1. Background
  2. Nuclear Weapons, U.S. Wars & Militarism

Hard Truth on North Korea

By Anthony Wier


North Korea is an odious regime, offending the vision of equity, justice, and peace that FCNL pursues—but we cannot wish it away. While there are no ideal options, some options are undoubtedly worse than others. Diplomacy and peacebuilding may have their risks, but only they hold a chance of opening a way to a better tomorrow.

North Korea

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North Korea values the survival of the Kim regime above all else, and as such, it appears to grasp that outright attack or attempts to expand by force would threaten its survival. It also seeks respect from the international community. Though North Korea certainly enjoys the economic benefits it gains from trade with China and others, it is not desperate for economic development.

North Korea views its nuclear weapons and its missiles capable of reaching the United States as guarantors of the regime’s survival.

Coercion short of war will not suffice. Why would North Korea trade its prized deterrent for paper promises? Even so-called “get-tough” sanctions will not so frighten the North that it will hand in its hard-won nuclear guarantees—something only the last apartheid government of South Africa has ever done, and only then when it had accepted a black government would ultimately take power.

The United States will likewise not be able to compel the risk-averse, insecure leadership in Beijing to push its North Korean nuclear neighbor towards the anarchy and violence of societal meltdown that Beijing will always hope to avoid.

Sanctions might be enablers of a strategy, but sanctions can never be a substitute for a strategy. Sanctions must always be premised on goals the United States and the international community can actually obtain.

Our nation must also reject the false promises of war or threats of war.

Our nation must also reject the false promises of war or threats of war.

It is not just that, if the nuclear-armed North were attacked, it might so fear for its survival that it could use these awful weapons—although it might.

It is not just that, should war start, the North’s conventional arms will immediately imperil millions in the South—although they will.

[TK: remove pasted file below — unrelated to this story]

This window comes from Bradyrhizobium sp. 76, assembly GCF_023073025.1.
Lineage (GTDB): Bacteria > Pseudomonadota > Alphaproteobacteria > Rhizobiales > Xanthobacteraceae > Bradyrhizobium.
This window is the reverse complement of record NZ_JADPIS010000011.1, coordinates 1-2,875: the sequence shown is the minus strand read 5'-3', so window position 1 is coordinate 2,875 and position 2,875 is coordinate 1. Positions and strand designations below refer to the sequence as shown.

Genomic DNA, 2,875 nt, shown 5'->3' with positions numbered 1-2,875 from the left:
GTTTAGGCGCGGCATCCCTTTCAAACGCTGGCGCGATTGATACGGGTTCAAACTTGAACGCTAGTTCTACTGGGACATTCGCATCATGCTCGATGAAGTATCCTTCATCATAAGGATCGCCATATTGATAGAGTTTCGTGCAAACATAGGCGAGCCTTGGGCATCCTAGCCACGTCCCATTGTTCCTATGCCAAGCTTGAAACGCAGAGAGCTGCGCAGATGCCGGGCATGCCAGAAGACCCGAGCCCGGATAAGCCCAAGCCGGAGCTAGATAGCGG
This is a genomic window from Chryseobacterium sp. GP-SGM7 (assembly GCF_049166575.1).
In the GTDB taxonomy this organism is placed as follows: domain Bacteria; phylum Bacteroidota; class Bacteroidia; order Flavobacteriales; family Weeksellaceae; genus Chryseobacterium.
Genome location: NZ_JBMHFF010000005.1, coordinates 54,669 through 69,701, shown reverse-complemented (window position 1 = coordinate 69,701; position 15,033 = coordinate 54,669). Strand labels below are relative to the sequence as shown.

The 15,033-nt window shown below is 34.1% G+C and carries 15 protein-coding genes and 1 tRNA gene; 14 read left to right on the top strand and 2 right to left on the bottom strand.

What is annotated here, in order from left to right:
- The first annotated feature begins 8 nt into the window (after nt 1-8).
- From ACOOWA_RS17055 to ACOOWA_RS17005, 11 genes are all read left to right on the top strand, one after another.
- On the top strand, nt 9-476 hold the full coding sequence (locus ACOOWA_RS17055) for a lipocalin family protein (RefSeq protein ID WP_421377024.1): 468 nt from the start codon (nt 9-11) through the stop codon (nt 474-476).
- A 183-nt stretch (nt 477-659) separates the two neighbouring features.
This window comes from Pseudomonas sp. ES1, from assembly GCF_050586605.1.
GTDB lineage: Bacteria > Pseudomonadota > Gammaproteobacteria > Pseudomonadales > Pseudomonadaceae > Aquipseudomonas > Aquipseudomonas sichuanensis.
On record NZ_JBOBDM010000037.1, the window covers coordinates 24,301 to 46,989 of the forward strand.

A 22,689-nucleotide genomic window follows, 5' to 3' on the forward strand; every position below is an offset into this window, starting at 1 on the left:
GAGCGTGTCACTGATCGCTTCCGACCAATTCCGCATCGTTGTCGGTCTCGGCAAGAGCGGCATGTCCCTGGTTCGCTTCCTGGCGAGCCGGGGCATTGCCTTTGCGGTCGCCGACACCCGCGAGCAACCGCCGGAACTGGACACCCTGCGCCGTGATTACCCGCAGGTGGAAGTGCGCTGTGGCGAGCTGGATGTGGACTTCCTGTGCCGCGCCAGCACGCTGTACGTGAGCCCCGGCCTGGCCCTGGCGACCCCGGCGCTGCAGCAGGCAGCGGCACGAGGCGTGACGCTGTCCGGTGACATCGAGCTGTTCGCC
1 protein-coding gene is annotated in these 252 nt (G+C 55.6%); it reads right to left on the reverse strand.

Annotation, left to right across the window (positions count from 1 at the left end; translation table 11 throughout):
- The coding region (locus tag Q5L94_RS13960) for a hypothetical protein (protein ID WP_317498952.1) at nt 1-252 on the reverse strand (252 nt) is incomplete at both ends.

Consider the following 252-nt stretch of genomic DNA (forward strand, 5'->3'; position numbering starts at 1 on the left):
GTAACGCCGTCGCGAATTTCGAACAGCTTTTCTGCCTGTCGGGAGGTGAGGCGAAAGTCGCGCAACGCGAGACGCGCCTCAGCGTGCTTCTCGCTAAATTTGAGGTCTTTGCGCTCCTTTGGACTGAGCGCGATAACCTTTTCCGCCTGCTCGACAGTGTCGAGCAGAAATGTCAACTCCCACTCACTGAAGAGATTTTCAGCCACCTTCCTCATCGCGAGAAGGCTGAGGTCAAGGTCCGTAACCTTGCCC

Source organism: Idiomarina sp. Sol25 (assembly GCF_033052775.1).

It is not just that, even with a perfectly executed surprise attack on its leaders, the North’s nuclear, chemical, biological, and conventional weapons, raw ingredients, and know-how would still remain endangered and exposed—although they would.

War would bring death and devastation far greater, and lasting far longer, than whatever scenario one cares to imagine. History chastens anyone who says a new Korean war could be contained on the “acceptable” side of any line. And make no mistake, another war in Korea would also mean war, death, and permanent injury for another generation of American sons and daughters, American brothers and sisters, and American fathers and mothers.

Only diplomacy and peacebuilding hold the hope for something better on the Korean Peninsula

Only diplomacy and peacebuilding hold the hope for something better on the Korean Peninsula. This path will neither be easy nor rewarding, and in the short term, the international community will not get much—and certainly not most—of what it would prefer.

Each side has ample reasons to say that it cannot “trust” the other side. But diplomacy is not really about trusting the other side. It is about finding an arrangement in which each side, at each moment, believes it is getting something better than the current alternative to that arrangement. Experience backs where faith leads: there is no substitute for talking, and truly listening.

History will not excuse leaders just because they did not intend for their bluff and chest-thumping to actually start a war. Our leaders should engage in earnest, face-to-face diplomacy at the highest levels about the major drivers of tensions while also looking to build small but strengthening connections among the opposing sides. Only diplomacy and peacebuilding hold the hope for something better on the Korean Peninsula.

We must follow that light.

Update This Week with North Korea 

Tensions with North Korea escalated dramatically this week. President Trump threatened "fire and fury" against North Korea, while North Korea boasted of plans to splash missiles in the waters around Guam, a U.S. territory home to more than 162,000 people.

Anthony Wier

  • Legislative Secretary, Nuclear Disarmament and Pentagon Spending

Anthony is our lead lobbyist and the director of FCNL's work on nuclear weapons policy and is the key team leader working on our efforts to rein in Pentagon spending. He is also responsible for maintaining FCNL’s Nuclear Calendar and for representing FCNL with the various coalitions that work on these issues.